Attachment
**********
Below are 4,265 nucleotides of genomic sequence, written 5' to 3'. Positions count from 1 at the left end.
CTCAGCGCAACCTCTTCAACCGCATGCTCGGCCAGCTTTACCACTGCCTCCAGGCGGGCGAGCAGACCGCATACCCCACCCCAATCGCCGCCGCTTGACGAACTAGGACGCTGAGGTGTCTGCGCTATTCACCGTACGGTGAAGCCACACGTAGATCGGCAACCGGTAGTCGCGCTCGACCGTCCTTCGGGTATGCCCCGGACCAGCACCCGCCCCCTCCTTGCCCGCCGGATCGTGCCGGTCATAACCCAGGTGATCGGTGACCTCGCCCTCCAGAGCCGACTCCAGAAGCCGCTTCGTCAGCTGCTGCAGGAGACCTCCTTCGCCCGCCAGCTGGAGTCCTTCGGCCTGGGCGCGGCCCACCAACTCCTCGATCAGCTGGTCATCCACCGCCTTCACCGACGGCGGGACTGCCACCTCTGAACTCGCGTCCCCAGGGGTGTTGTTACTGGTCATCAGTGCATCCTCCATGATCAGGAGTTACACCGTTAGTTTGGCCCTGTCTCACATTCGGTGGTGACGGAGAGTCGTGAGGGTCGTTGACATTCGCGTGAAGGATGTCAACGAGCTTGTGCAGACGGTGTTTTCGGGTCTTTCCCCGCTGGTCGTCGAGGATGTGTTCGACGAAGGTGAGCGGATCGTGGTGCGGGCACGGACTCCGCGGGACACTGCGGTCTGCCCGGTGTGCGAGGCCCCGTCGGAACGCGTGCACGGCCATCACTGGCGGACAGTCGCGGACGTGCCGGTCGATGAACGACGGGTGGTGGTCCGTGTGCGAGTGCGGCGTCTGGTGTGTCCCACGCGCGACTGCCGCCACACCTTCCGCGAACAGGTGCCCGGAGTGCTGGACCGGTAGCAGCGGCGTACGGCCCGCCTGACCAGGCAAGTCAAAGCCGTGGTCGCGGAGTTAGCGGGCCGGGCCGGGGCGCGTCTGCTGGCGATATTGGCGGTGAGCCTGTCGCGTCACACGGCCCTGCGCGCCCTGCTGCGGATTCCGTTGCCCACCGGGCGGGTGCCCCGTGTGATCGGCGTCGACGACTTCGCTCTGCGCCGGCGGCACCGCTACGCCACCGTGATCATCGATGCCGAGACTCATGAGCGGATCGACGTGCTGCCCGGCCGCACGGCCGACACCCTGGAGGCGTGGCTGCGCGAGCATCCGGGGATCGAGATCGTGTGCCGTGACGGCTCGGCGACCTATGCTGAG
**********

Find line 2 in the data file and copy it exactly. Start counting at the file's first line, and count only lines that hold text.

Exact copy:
CTCAGCGCAACCTCTTCAACCGCATGCTCGGCCAGCTTTACCACTGCCTCCAGGCGGGCGAGCAGACCGCATACCCCACCCCAATCGCCGCCGCTTGACGAACTAGGACGCTGAGGTGTCTGCGCTATTCACCGTACGGTGAAGCCACACGTAGATCGGCAACCGGTAGTCGCGCTCGACCGTCCTTCGGGTATGCCCCGGACCAGCACCCGCCCCCTCCTTGCCCGCCGGATCGTGCCGGTCATAACCCAGGTGATCGGTGACCTCGCCCTCCAGAGCCGACTCCAGAAGCCGCTTCGTCAGCTGCTGCAGGAGACCTCCTTCGCCCGCCAGCTGGAGTCCTTCGGCCTGGGCGCGGCCCACCAACTCCTCGATCAGCTGGTCATCCACCGCCTTCACCGACGGCGGGACTGCCACCTCTGAACTCGCGTCCCCAGGGGTGTTGTTACTGGTCATCAGTGCATCCTCCATGATCAGGAGTTACACCGTTAGTTTGGCCCTGTCTCACATTCGGTGGTGACGGAGAGTCGTGAGGGTCGTTGACATTCGCGTGAAGGATGTCAACGAGCTTGTGCAGACGGTGTTTTCGGGTCTTTCCCCGCTGGTCGTCGAGGATGTGTTCGACGAAGGTGAGCGGATCGTGGTGCGGGCACGGACTCCGCGGGACACTGCGGTCTGCCCGGTGTGCGAGGCCCCGTCGGAACGCGTGCACGGCCATCACTGGCGGACAGTCGCGGACGTGCCGGTCGATGAACGACGGGTGGTGGTCCGTGTGCGAGTGCGGCGTCTGGTGTGTCCCACGCGCGACTGCCGCCACACCTTCCGCGAACAGGTGCCCGGAGTGCTGGACCGGTAGCAGCGGCGTACGGCCCGCCTGACCAGGCAAGTCAAAGCCGTGGTCGCGGAGTTAGCGGGCCGGGCCGGGGCGCGTCTGCTGGCGATATTGGCGGTGAGCCTGTCGCGTCACACGGCCCTGCGCGCCCTGCTGCGGATTCCGTTGCCCACCGGGCGGGTGCCCCGTGTGATCGGCGTCGACGACTTCGCTCTGCGCCGGCGGCACCGCTACGCCACCGTGATCATCGATGCCGAGACTCATGAGCGGATCGACGTGCTGCCCGGCCGCACGGCCGACACCCTGGAGGCGTGGCTGCGCGAGCATCCGGGGATCGAGATCGTGTGCCGTGACGGCTCGGCGACCTATGCTGAG